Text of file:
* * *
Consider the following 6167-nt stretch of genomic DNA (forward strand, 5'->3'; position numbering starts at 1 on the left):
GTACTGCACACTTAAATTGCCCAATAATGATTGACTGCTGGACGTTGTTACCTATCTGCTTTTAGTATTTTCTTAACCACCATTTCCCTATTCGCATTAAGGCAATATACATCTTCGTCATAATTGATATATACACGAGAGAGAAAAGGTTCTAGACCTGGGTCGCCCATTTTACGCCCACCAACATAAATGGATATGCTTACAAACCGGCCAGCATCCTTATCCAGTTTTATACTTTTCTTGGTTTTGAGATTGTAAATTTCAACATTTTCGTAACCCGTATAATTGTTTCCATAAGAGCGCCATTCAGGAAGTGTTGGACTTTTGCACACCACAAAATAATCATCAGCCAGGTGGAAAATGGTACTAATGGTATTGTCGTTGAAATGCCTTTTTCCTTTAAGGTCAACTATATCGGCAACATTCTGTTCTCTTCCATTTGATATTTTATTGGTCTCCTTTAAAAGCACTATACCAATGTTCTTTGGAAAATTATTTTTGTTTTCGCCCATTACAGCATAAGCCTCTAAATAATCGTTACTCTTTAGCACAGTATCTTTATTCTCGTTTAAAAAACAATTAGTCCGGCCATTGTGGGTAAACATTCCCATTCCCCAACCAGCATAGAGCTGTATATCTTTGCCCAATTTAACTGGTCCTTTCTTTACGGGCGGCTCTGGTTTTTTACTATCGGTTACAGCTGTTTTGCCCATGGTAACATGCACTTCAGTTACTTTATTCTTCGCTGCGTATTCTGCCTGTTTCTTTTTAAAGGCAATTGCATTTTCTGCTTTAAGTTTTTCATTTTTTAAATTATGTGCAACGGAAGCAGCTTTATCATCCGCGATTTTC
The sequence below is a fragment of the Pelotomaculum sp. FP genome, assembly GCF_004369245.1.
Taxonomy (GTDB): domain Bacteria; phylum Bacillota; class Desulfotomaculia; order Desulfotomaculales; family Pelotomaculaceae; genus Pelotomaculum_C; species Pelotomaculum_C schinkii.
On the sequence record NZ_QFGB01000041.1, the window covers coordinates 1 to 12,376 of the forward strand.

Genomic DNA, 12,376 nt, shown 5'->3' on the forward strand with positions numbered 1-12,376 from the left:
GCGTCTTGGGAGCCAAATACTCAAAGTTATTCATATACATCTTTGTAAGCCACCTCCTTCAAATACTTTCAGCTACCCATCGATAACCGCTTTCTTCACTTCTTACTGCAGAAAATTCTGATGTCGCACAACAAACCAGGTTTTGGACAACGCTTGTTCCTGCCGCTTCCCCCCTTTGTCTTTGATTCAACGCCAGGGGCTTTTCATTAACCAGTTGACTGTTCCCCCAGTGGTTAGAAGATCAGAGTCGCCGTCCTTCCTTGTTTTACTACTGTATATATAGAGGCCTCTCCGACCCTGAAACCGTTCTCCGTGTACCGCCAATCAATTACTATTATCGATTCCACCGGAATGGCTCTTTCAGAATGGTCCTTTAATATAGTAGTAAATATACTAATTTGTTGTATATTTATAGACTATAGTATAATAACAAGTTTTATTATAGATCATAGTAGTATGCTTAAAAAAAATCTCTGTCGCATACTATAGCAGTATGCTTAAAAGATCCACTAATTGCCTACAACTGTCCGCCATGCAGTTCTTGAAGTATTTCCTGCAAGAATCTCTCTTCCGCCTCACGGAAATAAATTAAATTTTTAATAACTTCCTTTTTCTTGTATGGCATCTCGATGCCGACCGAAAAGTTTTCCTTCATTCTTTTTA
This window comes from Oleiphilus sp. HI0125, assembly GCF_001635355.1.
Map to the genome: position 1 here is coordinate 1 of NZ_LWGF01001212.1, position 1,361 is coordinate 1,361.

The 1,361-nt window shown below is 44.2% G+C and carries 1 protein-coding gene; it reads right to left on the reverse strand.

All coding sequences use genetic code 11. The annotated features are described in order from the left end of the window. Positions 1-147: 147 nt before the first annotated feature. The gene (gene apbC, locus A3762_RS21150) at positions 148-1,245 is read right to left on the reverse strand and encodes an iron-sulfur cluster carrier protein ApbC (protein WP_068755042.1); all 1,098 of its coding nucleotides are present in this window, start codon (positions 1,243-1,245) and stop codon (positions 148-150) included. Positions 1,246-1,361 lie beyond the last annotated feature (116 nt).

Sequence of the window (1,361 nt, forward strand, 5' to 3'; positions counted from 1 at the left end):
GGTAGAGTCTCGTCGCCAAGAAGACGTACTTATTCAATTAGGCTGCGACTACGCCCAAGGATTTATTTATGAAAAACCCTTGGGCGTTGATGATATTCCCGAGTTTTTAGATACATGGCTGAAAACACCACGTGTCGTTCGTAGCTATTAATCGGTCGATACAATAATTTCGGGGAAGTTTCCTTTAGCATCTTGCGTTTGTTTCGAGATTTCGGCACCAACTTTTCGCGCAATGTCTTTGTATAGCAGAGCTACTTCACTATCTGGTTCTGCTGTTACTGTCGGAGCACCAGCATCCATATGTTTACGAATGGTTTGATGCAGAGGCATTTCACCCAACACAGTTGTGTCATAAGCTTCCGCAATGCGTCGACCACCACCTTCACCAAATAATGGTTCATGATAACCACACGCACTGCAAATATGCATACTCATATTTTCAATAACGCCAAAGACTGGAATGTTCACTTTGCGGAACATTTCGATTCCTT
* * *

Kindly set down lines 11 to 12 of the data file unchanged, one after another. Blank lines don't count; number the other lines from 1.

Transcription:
All coding sequences use genetic code 11. The annotated features are described in order from the left end of the window. Positions 1-147: 147 nt before the first annotated feature. The gene (gene apbC, locus A3762_RS21150) at positions 148-1,245 is read right to left on the reverse strand and encodes an iron-sulfur cluster carrier protein ApbC (protein WP_068755042.1); all 1,098 of its coding nucleotides are present in this window, start codon (positions 1,243-1,245) and stop codon (positions 148-150) included. Positions 1,246-1,361 lie beyond the last annotated feature (116 nt).

Sequence of the window (1,361 nt, forward strand, 5' to 3'; positions counted from 1 at the left end):